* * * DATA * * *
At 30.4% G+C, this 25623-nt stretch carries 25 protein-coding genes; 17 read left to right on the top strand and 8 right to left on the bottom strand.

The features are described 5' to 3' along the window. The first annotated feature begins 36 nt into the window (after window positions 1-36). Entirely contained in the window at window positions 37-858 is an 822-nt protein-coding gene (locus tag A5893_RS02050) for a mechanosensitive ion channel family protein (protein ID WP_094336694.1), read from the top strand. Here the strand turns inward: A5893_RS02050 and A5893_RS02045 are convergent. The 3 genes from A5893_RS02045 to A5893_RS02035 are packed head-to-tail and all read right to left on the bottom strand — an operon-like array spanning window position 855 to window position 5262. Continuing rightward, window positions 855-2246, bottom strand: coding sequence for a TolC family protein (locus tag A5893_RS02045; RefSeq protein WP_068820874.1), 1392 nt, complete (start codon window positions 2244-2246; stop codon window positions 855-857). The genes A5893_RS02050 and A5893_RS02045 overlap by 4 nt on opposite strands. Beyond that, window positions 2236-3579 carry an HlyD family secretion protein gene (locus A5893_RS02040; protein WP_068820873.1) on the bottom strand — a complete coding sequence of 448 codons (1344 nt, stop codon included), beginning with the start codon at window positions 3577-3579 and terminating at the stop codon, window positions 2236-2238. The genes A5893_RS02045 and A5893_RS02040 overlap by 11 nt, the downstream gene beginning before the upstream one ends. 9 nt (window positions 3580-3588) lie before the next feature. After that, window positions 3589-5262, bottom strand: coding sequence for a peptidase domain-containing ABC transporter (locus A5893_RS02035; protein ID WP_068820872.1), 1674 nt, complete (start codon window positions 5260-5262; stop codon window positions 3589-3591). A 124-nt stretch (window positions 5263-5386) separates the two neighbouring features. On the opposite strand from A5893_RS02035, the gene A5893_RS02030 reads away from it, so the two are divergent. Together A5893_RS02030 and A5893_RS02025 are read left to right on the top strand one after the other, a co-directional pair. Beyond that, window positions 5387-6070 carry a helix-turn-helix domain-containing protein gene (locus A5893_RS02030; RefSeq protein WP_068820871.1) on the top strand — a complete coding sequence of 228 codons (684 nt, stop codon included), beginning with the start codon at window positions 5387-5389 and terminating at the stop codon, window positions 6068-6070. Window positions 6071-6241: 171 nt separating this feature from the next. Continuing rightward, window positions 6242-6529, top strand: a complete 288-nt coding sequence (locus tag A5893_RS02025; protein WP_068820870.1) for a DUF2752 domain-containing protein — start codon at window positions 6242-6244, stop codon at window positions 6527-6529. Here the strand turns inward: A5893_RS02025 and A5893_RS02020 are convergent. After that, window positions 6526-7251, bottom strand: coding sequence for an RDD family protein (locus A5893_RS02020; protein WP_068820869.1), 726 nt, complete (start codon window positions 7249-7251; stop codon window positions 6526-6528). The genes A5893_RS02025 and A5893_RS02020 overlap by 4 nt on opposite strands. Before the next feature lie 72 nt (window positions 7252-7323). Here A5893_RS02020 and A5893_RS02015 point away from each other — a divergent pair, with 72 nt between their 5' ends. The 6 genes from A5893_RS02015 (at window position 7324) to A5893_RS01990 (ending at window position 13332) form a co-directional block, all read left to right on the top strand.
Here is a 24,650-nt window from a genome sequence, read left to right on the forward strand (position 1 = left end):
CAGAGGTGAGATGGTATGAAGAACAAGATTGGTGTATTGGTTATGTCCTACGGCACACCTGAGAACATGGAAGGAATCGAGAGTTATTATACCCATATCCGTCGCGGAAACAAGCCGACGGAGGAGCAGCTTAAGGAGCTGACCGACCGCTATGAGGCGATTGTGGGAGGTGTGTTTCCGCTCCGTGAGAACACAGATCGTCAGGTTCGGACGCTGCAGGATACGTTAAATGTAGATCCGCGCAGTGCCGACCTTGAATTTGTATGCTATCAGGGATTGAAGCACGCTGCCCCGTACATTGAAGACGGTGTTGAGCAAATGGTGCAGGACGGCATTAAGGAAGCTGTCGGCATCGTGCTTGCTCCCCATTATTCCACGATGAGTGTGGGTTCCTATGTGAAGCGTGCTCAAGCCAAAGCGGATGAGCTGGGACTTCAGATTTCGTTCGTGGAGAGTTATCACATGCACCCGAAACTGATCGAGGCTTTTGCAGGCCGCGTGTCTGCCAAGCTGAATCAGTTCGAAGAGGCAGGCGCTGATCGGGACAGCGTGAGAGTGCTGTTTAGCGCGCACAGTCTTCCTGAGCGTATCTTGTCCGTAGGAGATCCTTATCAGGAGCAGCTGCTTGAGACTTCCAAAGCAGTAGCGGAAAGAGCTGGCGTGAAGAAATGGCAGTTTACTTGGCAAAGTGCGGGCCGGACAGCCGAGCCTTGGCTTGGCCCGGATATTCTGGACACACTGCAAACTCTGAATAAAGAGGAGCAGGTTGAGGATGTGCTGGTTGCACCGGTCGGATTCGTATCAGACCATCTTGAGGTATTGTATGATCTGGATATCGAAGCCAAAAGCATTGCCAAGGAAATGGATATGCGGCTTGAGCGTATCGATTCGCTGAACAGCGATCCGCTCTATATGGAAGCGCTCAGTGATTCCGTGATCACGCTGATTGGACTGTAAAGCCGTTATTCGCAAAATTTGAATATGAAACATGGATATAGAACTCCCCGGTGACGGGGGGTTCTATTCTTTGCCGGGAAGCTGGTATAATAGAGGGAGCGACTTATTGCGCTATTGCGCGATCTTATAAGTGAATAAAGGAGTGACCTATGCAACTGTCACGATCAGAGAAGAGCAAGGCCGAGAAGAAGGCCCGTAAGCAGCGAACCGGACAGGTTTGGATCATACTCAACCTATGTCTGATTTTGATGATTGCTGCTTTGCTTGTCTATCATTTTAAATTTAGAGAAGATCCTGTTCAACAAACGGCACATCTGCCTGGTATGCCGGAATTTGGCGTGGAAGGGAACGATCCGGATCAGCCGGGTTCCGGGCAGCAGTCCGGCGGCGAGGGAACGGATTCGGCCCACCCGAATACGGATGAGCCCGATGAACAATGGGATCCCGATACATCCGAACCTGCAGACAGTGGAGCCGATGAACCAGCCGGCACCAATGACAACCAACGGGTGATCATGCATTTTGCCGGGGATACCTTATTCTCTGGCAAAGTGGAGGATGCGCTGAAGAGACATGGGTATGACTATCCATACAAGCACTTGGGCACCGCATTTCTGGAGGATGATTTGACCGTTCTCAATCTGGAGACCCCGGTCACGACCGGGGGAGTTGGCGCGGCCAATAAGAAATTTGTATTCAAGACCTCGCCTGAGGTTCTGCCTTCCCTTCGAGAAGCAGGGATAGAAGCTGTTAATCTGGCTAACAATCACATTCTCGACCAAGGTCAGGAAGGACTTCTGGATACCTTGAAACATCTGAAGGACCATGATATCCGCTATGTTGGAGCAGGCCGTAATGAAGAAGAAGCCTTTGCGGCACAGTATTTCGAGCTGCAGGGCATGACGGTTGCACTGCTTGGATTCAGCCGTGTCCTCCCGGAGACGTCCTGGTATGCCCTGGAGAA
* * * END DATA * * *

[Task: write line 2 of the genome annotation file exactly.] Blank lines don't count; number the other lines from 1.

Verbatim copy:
The features are described 5' to 3' along the window. The first annotated feature begins 36 nt into the window (after window positions 1-36). Entirely contained in the window at window positions 37-858 is an 822-nt protein-coding gene (locus tag A5893_RS02050) for a mechanosensitive ion channel family protein (protein ID WP_094336694.1), read from the top strand. Here the strand turns inward: A5893_RS02050 and A5893_RS02045 are convergent. The 3 genes from A5893_RS02045 to A5893_RS02035 are packed head-to-tail and all read right to left on the bottom strand — an operon-like array spanning window position 855 to window position 5262. Continuing rightward, window positions 855-2246, bottom strand: coding sequence for a TolC family protein (locus tag A5893_RS02045; RefSeq protein WP_068820874.1), 1392 nt, complete (start codon window positions 2244-2246; stop codon window positions 855-857). The genes A5893_RS02050 and A5893_RS02045 overlap by 4 nt on opposite strands. Beyond that, window positions 2236-3579 carry an HlyD family secretion protein gene (locus A5893_RS02040; protein WP_068820873.1) on the bottom strand — a complete coding sequence of 448 codons (1344 nt, stop codon included), beginning with the start codon at window positions 3577-3579 and terminating at the stop codon, window positions 2236-2238. The genes A5893_RS02045 and A5893_RS02040 overlap by 11 nt, the downstream gene beginning before the upstream one ends. 9 nt (window positions 3580-3588) lie before the next feature. After that, window positions 3589-5262, bottom strand: coding sequence for a peptidase domain-containing ABC transporter (locus A5893_RS02035; protein ID WP_068820872.1), 1674 nt, complete (start codon window positions 5260-5262; stop codon window positions 3589-3591). A 124-nt stretch (window positions 5263-5386) separates the two neighbouring features. On the opposite strand from A5893_RS02035, the gene A5893_RS02030 reads away from it, so the two are divergent. Together A5893_RS02030 and A5893_RS02025 are read left to right on the top strand one after the other, a co-directional pair. Beyond that, window positions 5387-6070 carry a helix-turn-helix domain-containing protein gene (locus A5893_RS02030; RefSeq protein WP_068820871.1) on the top strand — a complete coding sequence of 228 codons (684 nt, stop codon included), beginning with the start codon at window positions 5387-5389 and terminating at the stop codon, window positions 6068-6070. Window positions 6071-6241: 171 nt separating this feature from the next. Continuing rightward, window positions 6242-6529, top strand: a complete 288-nt coding sequence (locus tag A5893_RS02025; protein WP_068820870.1) for a DUF2752 domain-containing protein — start codon at window positions 6242-6244, stop codon at window positions 6527-6529. Here the strand turns inward: A5893_RS02025 and A5893_RS02020 are convergent. After that, window positions 6526-7251, bottom strand: coding sequence for an RDD family protein (locus A5893_RS02020; protein WP_068820869.1), 726 nt, complete (start codon window positions 7249-7251; stop codon window positions 6526-6528). The genes A5893_RS02025 and A5893_RS02020 overlap by 4 nt on opposite strands. Before the next feature lie 72 nt (window positions 7252-7323). Here A5893_RS02020 and A5893_RS02015 point away from each other — a divergent pair, with 72 nt between their 5' ends. The 6 genes from A5893_RS02015 (at window position 7324) to A5893_RS01990 (ending at window position 13332) form a co-directional block, all read left to right on the top strand.